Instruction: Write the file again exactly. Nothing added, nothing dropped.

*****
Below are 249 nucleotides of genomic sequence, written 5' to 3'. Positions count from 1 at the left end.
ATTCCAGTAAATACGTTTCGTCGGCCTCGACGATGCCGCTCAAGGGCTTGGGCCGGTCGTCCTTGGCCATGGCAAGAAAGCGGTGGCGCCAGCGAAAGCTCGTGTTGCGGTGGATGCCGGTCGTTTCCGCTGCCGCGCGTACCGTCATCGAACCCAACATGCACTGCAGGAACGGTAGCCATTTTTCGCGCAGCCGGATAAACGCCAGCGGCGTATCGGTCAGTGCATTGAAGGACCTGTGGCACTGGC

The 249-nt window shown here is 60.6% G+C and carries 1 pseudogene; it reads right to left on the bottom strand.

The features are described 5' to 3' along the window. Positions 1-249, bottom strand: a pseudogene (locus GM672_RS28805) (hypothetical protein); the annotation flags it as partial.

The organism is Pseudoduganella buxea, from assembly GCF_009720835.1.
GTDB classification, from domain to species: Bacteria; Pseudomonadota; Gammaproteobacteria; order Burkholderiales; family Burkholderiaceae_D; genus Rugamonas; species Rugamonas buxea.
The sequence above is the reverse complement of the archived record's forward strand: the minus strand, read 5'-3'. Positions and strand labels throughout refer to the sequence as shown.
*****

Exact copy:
Below are 249 nucleotides of genomic sequence, written 5' to 3'. Positions count from 1 at the left end.
ATTCCAGTAAATACGTTTCGTCGGCCTCGACGATGCCGCTCAAGGGCTTGGGCCGGTCGTCCTTGGCCATGGCAAGAAAGCGGTGGCGCCAGCGAAAGCTCGTGTTGCGGTGGATGCCGGTCGTTTCCGCTGCCGCGCGTACCGTCATCGAACCCAACATGCACTGCAGGAACGGTAGCCATTTTTCGCGCAGCCGGATAAACGCCAGCGGCGTATCGGTCAGTGCATTGAAGGACCTGTGGCACTGGC

The 249-nt window shown here is 60.6% G+C and carries 1 pseudogene; it reads right to left on the bottom strand.

The features are described 5' to 3' along the window. Positions 1-249, bottom strand: a pseudogene (locus GM672_RS28805) (hypothetical protein); the annotation flags it as partial.

The organism is Pseudoduganella buxea, from assembly GCF_009720835.1.
GTDB classification, from domain to species: Bacteria; Pseudomonadota; Gammaproteobacteria; order Burkholderiales; family Burkholderiaceae_D; genus Rugamonas; species Rugamonas buxea.
The sequence above is the reverse complement of the archived record's forward strand: the minus strand, read 5'-3'. Positions and strand labels throughout refer to the sequence as shown.